Sales Forecasting. How to do this.

March 29, 2019 Hansie Britz


Sales Forecasting is much easier than you think, and more useful than you imagine. It’s not about guessing but about assumptions, expectations, tracking and management. You also need to review and revise your forecast regularly because they relate to costs and expenses. The sales forecast will help you to do budgets and manage them.

Step 1: Plan your income streams

Plan how many income/revenue streams your business have. Look for the right level of detail. Always try to set your income streams to match your accounting, so that you can look at the difference between the forecast and actual sales later.

Step 2: Forecast row by row

Among the main methods are:

* Unit Sales – Sales= units x price. You set an average price and forecast the number of units.

* Service Units – Although services don’t sell physical units, most sell billable units, such as billable hours for doctors, lawyers and accountants, or engagements for consultants.

* Recurring Charges – Subscriptions –For each month it has to forecast new signups, existing charges and cancellations.

* Revenue Only – For those who prefer to forecast revenue by the streams (item) do it without the extra information of breaking it into units and prices.

What numbers to put into your forecast?

Predicting he future humans don’t do well. Therefore, don’t try to guess the future accurately for months in advance. Instead, aim for making clear assumptions and understanding what drives sales, such as web traffic and conversions or direct sales pipeline and leads. Review results every month, and revise your forecast. Your educated guesses become more accurate over time.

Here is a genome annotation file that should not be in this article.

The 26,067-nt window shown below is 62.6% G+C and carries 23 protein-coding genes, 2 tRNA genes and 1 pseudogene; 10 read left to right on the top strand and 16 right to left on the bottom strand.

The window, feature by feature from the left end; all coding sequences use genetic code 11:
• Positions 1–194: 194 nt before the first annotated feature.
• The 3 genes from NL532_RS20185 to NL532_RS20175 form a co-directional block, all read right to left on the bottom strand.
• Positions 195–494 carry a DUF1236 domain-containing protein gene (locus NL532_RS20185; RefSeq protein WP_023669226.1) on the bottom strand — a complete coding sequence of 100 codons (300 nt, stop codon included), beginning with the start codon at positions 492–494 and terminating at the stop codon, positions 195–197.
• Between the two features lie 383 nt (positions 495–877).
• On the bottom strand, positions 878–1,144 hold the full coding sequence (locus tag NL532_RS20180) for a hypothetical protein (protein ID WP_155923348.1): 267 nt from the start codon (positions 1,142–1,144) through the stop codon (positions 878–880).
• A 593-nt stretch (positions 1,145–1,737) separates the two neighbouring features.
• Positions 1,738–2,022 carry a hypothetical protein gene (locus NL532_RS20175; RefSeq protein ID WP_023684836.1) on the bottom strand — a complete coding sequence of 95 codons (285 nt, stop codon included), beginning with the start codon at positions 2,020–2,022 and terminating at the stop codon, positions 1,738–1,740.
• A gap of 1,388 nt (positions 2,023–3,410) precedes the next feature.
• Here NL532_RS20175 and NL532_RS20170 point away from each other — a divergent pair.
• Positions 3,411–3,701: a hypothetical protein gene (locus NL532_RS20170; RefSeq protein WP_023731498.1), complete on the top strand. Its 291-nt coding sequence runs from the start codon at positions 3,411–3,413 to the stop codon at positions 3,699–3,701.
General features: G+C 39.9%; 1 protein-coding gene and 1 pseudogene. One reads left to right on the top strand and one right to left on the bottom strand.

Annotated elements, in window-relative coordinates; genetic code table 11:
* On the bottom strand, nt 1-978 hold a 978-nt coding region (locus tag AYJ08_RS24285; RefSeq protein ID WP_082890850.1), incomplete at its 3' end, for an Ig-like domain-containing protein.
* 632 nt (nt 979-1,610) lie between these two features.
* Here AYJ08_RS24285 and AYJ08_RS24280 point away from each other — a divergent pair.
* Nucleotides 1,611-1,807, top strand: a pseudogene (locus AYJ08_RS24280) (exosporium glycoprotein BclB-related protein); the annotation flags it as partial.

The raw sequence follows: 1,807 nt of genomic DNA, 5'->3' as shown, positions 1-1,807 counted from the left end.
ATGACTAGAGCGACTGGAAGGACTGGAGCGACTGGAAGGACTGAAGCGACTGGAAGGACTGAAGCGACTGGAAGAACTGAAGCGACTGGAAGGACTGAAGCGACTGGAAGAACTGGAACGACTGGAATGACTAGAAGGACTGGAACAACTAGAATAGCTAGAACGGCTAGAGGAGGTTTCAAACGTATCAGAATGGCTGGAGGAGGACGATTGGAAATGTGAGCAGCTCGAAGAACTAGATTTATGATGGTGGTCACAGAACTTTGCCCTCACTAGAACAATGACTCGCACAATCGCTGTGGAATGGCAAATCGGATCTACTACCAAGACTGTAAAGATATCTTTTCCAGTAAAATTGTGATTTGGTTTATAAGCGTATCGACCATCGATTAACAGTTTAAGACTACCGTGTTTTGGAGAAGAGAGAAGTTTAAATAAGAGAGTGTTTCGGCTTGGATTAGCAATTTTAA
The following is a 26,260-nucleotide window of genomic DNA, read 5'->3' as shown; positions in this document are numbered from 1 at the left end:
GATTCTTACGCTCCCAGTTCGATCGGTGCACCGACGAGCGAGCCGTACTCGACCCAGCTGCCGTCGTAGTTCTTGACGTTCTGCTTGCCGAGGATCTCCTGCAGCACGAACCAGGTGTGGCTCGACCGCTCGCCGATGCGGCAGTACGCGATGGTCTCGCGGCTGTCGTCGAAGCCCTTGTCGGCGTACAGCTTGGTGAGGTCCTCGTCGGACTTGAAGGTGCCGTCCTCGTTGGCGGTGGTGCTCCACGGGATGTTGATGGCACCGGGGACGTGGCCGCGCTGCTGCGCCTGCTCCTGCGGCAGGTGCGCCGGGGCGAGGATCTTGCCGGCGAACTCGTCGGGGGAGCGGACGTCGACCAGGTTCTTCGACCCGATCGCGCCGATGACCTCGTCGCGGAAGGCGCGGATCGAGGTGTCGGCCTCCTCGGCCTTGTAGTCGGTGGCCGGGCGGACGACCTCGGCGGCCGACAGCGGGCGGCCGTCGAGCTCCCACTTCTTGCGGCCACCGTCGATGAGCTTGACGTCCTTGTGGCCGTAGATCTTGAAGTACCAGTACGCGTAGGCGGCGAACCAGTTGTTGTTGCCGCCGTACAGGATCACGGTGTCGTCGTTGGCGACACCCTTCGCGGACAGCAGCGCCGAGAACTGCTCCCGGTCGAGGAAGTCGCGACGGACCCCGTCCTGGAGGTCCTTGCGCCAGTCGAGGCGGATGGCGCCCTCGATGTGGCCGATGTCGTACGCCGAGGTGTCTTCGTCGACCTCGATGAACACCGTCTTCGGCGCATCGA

Using past results

Use results from the recent past if your business has them. Start your forecast by putting last year’s numbers into next year’s forecast, and then focus on what might be different this year from next year. Think about opportunities that will make sales grow, new marketing activities, promotions etc. Then increase the forecast. To forecast sales for  new mobile app, you might get data from the Apple and Android mobile app stores about average downloads for different apps.

Estimate direct costs – C.O.G.S – cost of goods sold.

Direct Costs are important because they help calculate gross profits, which is used as a basis for comparison in financial benchmarks, and are an instant measure (sales less direct costs) for your underlying profitability. Not all businesses have direct costs. Service businesses supposedly don’t have direct costs, so they have a gross margin of 100%. This is true for some professionals but some services do have direct costs like taxis have gasoline and maintenance.

Live with your assumptions

Sales Forecasting is not about accurately guessing the future. It’s about laying out your assumptions so that you can manage changes effectively as sales and direct costs come out different from what you expected. Use this to adjust your sales forecast and improve your business by making course corrections.

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